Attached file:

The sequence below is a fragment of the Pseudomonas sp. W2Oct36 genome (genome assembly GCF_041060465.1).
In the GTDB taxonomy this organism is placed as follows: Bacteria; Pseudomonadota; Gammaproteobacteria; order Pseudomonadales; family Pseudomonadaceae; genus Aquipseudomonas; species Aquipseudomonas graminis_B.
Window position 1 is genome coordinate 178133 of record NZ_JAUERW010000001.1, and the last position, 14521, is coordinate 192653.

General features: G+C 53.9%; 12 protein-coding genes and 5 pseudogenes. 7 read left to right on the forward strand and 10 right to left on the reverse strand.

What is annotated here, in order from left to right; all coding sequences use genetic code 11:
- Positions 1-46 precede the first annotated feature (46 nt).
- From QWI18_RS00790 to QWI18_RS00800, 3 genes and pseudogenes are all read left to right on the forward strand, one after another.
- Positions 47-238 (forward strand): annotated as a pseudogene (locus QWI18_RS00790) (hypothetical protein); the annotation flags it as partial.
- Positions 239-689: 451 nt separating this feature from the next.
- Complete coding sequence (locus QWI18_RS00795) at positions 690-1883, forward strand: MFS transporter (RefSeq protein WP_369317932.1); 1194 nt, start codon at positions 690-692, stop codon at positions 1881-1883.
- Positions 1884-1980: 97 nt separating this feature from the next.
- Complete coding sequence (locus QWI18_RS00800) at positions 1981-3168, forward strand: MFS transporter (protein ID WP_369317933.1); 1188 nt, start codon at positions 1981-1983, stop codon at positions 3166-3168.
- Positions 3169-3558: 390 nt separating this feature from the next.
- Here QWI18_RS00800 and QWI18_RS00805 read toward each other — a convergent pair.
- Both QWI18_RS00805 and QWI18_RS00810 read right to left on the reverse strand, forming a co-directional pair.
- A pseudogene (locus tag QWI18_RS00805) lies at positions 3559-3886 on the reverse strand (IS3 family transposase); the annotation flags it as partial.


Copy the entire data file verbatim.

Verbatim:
The sequence below is a fragment of the Pseudomonas sp. W2Oct36 genome (genome assembly GCF_041060465.1).
In the GTDB taxonomy this organism is placed as follows: Bacteria; Pseudomonadota; Gammaproteobacteria; order Pseudomonadales; family Pseudomonadaceae; genus Aquipseudomonas; species Aquipseudomonas graminis_B.
Window position 1 is genome coordinate 178133 of record NZ_JAUERW010000001.1, and the last position, 14521, is coordinate 192653.

General features: G+C 53.9%; 12 protein-coding genes and 5 pseudogenes. 7 read left to right on the forward strand and 10 right to left on the reverse strand.

What is annotated here, in order from left to right; all coding sequences use genetic code 11:
- Positions 1-46 precede the first annotated feature (46 nt).
- From QWI18_RS00790 to QWI18_RS00800, 3 genes and pseudogenes are all read left to right on the forward strand, one after another.
- Positions 47-238 (forward strand): annotated as a pseudogene (locus QWI18_RS00790) (hypothetical protein); the annotation flags it as partial.
- Positions 239-689: 451 nt separating this feature from the next.
- Complete coding sequence (locus QWI18_RS00795) at positions 690-1883, forward strand: MFS transporter (RefSeq protein WP_369317932.1); 1194 nt, start codon at positions 690-692, stop codon at positions 1881-1883.
- Positions 1884-1980: 97 nt separating this feature from the next.
- Complete coding sequence (locus QWI18_RS00800) at positions 1981-3168, forward strand: MFS transporter (protein ID WP_369317933.1); 1188 nt, start codon at positions 1981-1983, stop codon at positions 3166-3168.
- Positions 3169-3558: 390 nt separating this feature from the next.
- Here QWI18_RS00800 and QWI18_RS00805 read toward each other — a convergent pair.
- Both QWI18_RS00805 and QWI18_RS00810 read right to left on the reverse strand, forming a co-directional pair.
- A pseudogene (locus tag QWI18_RS00805) lies at positions 3559-3886 on the reverse strand (IS3 family transposase); the annotation flags it as partial.